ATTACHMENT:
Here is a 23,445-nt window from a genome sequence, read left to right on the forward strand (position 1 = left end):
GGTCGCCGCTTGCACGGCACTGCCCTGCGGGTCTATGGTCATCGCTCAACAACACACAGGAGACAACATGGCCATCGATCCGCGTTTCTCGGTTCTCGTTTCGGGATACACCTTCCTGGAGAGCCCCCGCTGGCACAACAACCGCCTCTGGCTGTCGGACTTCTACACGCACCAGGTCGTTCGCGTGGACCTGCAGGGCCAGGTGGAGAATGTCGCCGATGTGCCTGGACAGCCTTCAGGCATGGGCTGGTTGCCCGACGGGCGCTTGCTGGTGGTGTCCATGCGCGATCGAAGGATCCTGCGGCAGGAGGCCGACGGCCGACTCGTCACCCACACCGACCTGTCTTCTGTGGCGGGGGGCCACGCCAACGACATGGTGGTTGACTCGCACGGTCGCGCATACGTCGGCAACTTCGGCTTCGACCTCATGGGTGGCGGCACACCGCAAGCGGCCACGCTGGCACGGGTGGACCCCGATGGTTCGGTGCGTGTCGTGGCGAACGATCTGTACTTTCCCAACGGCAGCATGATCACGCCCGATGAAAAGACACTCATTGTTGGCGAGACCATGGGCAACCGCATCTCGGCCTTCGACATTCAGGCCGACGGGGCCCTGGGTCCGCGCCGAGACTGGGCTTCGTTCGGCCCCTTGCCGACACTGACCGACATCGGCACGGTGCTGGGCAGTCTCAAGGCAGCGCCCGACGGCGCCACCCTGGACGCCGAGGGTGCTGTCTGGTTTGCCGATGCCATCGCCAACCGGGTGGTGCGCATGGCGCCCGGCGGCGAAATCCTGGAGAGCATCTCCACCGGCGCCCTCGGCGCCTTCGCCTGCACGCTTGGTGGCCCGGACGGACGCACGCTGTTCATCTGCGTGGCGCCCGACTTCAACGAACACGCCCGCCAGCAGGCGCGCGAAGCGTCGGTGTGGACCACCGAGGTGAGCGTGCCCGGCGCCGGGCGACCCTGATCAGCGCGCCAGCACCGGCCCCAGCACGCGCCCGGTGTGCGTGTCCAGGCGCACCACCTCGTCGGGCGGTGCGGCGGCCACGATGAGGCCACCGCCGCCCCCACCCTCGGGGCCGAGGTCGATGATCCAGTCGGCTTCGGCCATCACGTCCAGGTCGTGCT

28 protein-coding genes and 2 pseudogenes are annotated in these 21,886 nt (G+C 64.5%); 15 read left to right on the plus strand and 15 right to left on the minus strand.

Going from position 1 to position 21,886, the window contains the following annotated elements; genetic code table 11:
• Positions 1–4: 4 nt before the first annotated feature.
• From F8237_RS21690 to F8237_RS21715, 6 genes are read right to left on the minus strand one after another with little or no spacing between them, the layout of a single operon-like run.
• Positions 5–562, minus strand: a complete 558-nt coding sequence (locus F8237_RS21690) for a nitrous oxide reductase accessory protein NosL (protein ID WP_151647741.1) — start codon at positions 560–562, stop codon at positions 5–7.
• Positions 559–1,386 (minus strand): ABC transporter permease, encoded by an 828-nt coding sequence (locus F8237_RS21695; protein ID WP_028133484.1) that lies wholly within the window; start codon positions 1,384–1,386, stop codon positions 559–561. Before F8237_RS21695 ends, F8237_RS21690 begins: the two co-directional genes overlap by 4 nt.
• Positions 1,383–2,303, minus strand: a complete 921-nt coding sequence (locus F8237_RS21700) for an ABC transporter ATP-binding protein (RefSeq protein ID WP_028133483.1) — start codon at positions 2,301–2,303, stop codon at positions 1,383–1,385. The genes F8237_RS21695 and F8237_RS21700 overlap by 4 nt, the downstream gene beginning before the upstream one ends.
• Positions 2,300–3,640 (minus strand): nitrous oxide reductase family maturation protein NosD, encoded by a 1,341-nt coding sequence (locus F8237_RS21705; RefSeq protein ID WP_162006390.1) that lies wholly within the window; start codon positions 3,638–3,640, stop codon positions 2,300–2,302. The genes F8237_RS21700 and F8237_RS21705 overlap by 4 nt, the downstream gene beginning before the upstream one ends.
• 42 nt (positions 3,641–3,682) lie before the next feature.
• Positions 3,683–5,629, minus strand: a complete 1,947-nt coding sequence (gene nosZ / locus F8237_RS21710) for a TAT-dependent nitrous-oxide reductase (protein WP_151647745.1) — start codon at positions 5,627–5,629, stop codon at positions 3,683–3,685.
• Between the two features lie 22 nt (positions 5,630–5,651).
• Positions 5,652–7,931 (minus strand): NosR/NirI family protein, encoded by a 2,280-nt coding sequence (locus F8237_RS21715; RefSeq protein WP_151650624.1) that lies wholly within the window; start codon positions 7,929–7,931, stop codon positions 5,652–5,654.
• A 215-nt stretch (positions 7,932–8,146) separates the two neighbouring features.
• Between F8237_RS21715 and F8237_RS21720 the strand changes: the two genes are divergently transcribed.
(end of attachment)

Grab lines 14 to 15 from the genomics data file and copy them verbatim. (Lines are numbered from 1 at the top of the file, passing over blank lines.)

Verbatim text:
• Positions 5,652–7,931 (minus strand): NosR/NirI family protein, encoded by a 2,280-nt coding sequence (locus F8237_RS21715; RefSeq protein WP_151650624.1) that lies wholly within the window; start codon positions 7,929–7,931, stop codon positions 5,652–5,654.
• A 215-nt stretch (positions 7,932–8,146) separates the two neighbouring features.